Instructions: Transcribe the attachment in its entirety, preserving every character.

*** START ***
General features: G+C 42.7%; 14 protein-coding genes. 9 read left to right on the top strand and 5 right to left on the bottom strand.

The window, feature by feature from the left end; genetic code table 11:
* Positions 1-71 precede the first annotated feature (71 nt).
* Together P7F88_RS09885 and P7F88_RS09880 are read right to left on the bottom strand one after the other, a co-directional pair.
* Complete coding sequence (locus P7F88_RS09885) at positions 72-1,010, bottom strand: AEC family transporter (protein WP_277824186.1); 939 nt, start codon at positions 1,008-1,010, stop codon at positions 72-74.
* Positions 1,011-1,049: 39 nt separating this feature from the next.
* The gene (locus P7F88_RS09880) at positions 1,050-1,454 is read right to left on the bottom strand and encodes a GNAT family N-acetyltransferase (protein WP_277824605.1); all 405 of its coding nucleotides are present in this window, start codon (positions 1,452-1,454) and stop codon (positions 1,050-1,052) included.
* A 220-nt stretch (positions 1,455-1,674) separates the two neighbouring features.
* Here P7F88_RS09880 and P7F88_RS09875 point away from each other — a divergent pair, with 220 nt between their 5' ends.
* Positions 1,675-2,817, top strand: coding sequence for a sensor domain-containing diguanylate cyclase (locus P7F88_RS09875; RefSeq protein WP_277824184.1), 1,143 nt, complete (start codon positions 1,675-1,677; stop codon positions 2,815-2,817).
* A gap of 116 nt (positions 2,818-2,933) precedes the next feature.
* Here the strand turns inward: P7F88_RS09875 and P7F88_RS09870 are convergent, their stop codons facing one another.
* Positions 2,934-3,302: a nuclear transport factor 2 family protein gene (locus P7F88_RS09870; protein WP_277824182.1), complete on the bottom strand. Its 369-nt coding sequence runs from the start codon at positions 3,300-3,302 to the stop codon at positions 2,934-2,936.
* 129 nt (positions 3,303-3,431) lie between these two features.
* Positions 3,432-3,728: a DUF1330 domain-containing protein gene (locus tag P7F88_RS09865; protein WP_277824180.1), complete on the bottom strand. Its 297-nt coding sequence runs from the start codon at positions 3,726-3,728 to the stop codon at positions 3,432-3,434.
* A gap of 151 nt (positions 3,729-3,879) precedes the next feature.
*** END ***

General features: G+C 42.7%; 14 protein-coding genes. 9 read left to right on the top strand and 5 right to left on the bottom strand.

The window, feature by feature from the left end; genetic code table 11:
* Positions 1-71 precede the first annotated feature (71 nt).
* Together P7F88_RS09885 and P7F88_RS09880 are read right to left on the bottom strand one after the other, a co-directional pair.
* Complete coding sequence (locus P7F88_RS09885) at positions 72-1,010, bottom strand: AEC family transporter (protein WP_277824186.1); 939 nt, start codon at positions 1,008-1,010, stop codon at positions 72-74.
* Positions 1,011-1,049: 39 nt separating this feature from the next.
* The gene (locus P7F88_RS09880) at positions 1,050-1,454 is read right to left on the bottom strand and encodes a GNAT family N-acetyltransferase (protein WP_277824605.1); all 405 of its coding nucleotides are present in this window, start codon (positions 1,452-1,454) and stop codon (positions 1,050-1,052) included.
* A 220-nt stretch (positions 1,455-1,674) separates the two neighbouring features.
* Here P7F88_RS09880 and P7F88_RS09875 point away from each other — a divergent pair, with 220 nt between their 5' ends.
* Positions 1,675-2,817, top strand: coding sequence for a sensor domain-containing diguanylate cyclase (locus P7F88_RS09875; RefSeq protein WP_277824184.1), 1,143 nt, complete (start codon positions 1,675-1,677; stop codon positions 2,815-2,817).
* A gap of 116 nt (positions 2,818-2,933) precedes the next feature.
* Here the strand turns inward: P7F88_RS09875 and P7F88_RS09870 are convergent, their stop codons facing one another.
* Positions 2,934-3,302: a nuclear transport factor 2 family protein gene (locus P7F88_RS09870; protein WP_277824182.1), complete on the bottom strand. Its 369-nt coding sequence runs from the start codon at positions 3,300-3,302 to the stop codon at positions 2,934-2,936.
* 129 nt (positions 3,303-3,431) lie between these two features.
* Positions 3,432-3,728: a DUF1330 domain-containing protein gene (locus tag P7F88_RS09865; protein WP_277824180.1), complete on the bottom strand. Its 297-nt coding sequence runs from the start codon at positions 3,726-3,728 to the stop codon at positions 3,432-3,434.
* A gap of 151 nt (positions 3,729-3,879) precedes the next feature.